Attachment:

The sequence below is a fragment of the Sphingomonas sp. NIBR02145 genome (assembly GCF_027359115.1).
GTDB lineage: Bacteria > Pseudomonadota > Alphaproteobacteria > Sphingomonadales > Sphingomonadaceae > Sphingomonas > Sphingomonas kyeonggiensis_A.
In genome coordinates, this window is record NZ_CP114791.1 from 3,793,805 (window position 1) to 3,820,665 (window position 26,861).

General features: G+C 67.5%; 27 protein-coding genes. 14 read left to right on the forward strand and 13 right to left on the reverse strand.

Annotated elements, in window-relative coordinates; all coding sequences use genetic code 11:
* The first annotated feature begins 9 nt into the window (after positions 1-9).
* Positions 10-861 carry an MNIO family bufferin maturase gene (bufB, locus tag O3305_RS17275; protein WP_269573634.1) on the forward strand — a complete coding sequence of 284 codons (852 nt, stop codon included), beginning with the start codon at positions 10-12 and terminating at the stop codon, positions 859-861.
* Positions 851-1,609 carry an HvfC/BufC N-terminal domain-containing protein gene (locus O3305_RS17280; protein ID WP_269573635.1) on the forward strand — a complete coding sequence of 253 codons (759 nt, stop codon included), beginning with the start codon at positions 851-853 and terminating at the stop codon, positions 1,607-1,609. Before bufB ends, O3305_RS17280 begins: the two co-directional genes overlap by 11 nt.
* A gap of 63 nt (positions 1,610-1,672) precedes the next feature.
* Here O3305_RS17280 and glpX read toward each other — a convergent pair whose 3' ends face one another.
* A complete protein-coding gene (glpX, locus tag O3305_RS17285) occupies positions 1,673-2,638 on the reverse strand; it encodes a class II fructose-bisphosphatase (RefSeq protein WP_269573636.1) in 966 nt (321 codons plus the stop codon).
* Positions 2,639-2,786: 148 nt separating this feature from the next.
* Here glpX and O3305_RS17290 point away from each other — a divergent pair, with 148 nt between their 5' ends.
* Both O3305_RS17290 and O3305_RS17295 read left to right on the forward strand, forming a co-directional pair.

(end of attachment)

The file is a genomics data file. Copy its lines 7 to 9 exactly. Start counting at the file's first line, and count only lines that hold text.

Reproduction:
* Positions 10-861 carry an MNIO family bufferin maturase gene (bufB, locus tag O3305_RS17275; protein WP_269573634.1) on the forward strand — a complete coding sequence of 284 codons (852 nt, stop codon included), beginning with the start codon at positions 10-12 and terminating at the stop codon, positions 859-861.
* Positions 851-1,609 carry an HvfC/BufC N-terminal domain-containing protein gene (locus O3305_RS17280; protein ID WP_269573635.1) on the forward strand — a complete coding sequence of 253 codons (759 nt, stop codon included), beginning with the start codon at positions 851-853 and terminating at the stop codon, positions 1,607-1,609. Before bufB ends, O3305_RS17280 begins: the two co-directional genes overlap by 11 nt.
* A gap of 63 nt (positions 1,610-1,672) precedes the next feature.